So I created a funeral service support group. It’s for those connected to funeral service (past, present, or future) and I’m hoping it provides a place where we can share our troubles without feeling shamed.

HERE’S THE LINK: FUNERAL SERVICE SUPPORT GROUP





You’ve done good, Love





So, guys.  You know what’s okay to do . . . even though it’s hard and slightly weird?  It’s okay to tell yourself that you’re doing a good job.

Life is hard.  Death is hard.  Grief is hard.  Death care is hard.  Getting out of bed, getting dressed, helping the kids get ready for school, and walking out the door to work isn’t easy.  Some days, just getting out bed is a victory (especially after a night call [my selfie is a #nightcallselfie].

Let me speak for a minute to those of you in any kind of human service work (including parenting because that shit is the toughest of human services . . . and, lest I forget, the human service of self-care because the mental, physical, and spiritual health of ourselves is an uphill battle everyday, a steeper uphill battle for those of us with any kind of trauma or sickness). SO EVERYONE IS IN SOME FORM OF HUMAN SERVICE!

If you’re caring for the grieving, for the sick, or for the dead and dying, you’re doing a good job.  If you’re caring for your family, kids, parents, relatives or the family you’ve chosen, you’re doing a good job.  If you’re caring for yourself and your health and trauma, you’re doing a good job.  How do I know?  Because you’re here.  You’ve made it this far.

But, let’s be honest: I don’t know you.  I don’t know what you do.  I don’t know your faults and struggles.  I don’t know the nuances of your life.  BUT YOU KNOW MORE OF YOU THAN ANYBODY.

Of course you have your faults.  We all do.  Faults are part of learning.  Sins are chances for growth.  Shit can grow flowers.  But stop and look at how far you’re come.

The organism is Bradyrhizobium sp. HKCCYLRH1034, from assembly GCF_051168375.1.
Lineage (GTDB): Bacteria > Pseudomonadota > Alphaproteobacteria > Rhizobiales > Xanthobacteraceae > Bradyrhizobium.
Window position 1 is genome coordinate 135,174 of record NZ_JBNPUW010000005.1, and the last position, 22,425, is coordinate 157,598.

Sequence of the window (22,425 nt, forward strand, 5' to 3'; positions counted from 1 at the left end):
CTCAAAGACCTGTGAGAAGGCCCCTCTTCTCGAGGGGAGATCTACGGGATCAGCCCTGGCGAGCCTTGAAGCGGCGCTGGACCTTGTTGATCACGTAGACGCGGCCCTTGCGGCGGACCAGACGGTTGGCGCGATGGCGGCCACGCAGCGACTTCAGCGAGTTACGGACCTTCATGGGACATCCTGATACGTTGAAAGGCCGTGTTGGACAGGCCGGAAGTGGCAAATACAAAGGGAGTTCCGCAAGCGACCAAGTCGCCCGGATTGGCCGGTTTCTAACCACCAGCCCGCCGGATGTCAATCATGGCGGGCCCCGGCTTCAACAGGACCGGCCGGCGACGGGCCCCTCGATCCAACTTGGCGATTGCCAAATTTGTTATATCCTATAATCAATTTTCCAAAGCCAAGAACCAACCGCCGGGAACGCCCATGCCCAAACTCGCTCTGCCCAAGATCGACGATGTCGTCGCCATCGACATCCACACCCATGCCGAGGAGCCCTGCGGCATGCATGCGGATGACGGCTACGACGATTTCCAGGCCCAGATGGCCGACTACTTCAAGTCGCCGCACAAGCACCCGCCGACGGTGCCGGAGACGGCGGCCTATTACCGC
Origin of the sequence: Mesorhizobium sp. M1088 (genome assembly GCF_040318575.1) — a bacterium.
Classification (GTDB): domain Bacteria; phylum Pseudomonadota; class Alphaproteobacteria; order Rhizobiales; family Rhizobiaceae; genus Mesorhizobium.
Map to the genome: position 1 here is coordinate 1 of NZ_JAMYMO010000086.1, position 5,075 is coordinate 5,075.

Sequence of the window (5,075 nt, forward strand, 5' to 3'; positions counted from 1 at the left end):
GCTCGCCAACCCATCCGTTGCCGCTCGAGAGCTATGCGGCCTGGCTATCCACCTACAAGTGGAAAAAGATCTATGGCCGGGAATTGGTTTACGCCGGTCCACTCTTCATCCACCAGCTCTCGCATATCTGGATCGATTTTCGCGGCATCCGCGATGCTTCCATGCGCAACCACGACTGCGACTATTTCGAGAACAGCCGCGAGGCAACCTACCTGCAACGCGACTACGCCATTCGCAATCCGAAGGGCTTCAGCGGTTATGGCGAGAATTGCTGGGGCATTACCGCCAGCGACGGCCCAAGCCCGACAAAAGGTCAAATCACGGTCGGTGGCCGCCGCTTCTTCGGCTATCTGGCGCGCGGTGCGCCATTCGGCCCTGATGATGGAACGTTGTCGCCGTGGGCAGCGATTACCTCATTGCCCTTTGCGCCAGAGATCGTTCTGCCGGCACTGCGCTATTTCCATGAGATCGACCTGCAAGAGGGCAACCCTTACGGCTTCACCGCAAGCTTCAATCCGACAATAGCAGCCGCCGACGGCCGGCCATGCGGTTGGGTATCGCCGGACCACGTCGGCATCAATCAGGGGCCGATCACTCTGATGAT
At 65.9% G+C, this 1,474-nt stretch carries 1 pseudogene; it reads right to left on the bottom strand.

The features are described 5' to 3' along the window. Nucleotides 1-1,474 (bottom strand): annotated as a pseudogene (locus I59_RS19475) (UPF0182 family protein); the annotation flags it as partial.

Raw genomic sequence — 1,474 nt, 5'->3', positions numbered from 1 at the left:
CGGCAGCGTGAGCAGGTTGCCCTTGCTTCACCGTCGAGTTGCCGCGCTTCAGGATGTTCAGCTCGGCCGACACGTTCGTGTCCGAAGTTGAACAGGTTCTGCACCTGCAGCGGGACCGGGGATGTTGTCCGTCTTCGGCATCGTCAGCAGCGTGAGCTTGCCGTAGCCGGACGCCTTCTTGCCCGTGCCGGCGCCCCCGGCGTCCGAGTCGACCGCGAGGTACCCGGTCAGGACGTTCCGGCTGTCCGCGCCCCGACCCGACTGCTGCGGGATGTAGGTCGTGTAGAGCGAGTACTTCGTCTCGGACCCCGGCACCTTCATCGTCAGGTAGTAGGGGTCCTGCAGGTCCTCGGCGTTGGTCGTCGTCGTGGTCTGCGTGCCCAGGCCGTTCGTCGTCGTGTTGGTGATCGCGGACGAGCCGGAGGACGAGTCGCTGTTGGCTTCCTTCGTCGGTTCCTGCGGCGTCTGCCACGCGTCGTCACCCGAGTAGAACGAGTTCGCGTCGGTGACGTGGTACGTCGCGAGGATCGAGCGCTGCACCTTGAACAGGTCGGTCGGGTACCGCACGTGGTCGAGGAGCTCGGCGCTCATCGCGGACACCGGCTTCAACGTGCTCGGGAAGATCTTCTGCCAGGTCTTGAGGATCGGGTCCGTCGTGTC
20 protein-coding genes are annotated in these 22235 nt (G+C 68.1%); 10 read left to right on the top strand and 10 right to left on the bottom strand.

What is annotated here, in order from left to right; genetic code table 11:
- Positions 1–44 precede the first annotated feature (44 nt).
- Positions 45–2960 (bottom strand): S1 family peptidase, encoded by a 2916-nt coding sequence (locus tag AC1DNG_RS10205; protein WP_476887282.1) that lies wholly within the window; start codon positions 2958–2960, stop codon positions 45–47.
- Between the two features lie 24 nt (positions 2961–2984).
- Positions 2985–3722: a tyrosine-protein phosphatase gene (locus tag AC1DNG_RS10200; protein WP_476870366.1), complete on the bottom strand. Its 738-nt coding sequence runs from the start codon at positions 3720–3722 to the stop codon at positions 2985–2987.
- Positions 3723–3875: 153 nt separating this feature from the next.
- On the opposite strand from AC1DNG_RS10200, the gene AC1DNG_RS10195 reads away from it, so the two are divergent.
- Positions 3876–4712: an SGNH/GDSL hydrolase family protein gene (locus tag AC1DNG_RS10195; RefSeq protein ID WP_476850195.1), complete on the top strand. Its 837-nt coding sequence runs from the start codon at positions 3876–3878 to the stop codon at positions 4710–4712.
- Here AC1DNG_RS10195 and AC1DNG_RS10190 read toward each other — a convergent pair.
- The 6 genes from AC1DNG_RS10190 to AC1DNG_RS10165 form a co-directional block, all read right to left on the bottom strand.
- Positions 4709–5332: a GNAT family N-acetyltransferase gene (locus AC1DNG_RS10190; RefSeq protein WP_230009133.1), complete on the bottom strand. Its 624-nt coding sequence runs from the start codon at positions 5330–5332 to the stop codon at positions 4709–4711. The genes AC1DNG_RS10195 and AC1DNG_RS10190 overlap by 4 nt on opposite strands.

I’m NOT an optimist.  And I’ve never been a huge fan of positive self-talk, but I’m also a realist who knows that telling yourself good things usually produces better things.  Because self-fulfilling prophecy works.

Today, I told myself that I’m doing a good job.  I took a minute to look at the good I’ve done over the past five years (and sometimes that good is just surviving). As we head into the weekend, remind yourself the same.  You’ve done good, Love.

#confessionsofafuneraldirector





Look for the helpers





The guy behind me plowing a path through the snow to a gravesite is Ed.  Last Friday, I showed up at a somewhat secluded cemetery to inter cremated remains with the deceased’s family.

When I drove in (an hour before the family arrived), Ed was plowing the cemetery drive.  I rolled down my car’s window, he shut his little snow plow off, and I yelled out, “are you the one who ordered this white stuff?” He chuckled and said, “No, but I’m the one getting this shit out of the way.” I had no idea who Ed was, never met him before.  I introduced myself and he explained who he was.

It turned out that Ed is just a neighbor who saw that the cemetery hadn’t been plowed.  He also figured out that there was a graveside service and decided that he’d plow the cemetery with his small plow so we could get into it.

Ed was easily into his 80s, hunched over, grey haired with a sailor’s mouth. “What kind of service you have today?” He asked. “It’s a private cremation interment, only the deceased’s mother and grandson are attending.  The mother uses a walker” I explained.  I had brought a shove because I figured I’d have to shovel a path from the drive to the gravesite, but as soon as I told Ed, he started his plow and carved out the path you can see in the photo.

This business is full of experiences that viewed alone would destroy your faith in humanity.  There’s the murders, the accidents, the death of children, but for every one thing horrible, there’s 10 Eds who restore our faith.

You’ve heard the Fred Roger’s quote about looking for the helpers (I’ll put the quote in the comments so you can read it again). Seeing the Eds — the helpers— is the privilege of working around death.  Because there’s so much in humanity that’s horrible, but then there’s complete strangers who curse like a sailor while cutting a path through the snow for a bereaved mother and grandson who make the horrible just a little better.

Look for the Eds.  And if you can’t find them, you know what to do because it’s written deep in your heart.  The helpers aren’t saints.  The helpers are me and you.  The helpers see snow and they plow it.

#confessionsofafuneraldirector





Go to Top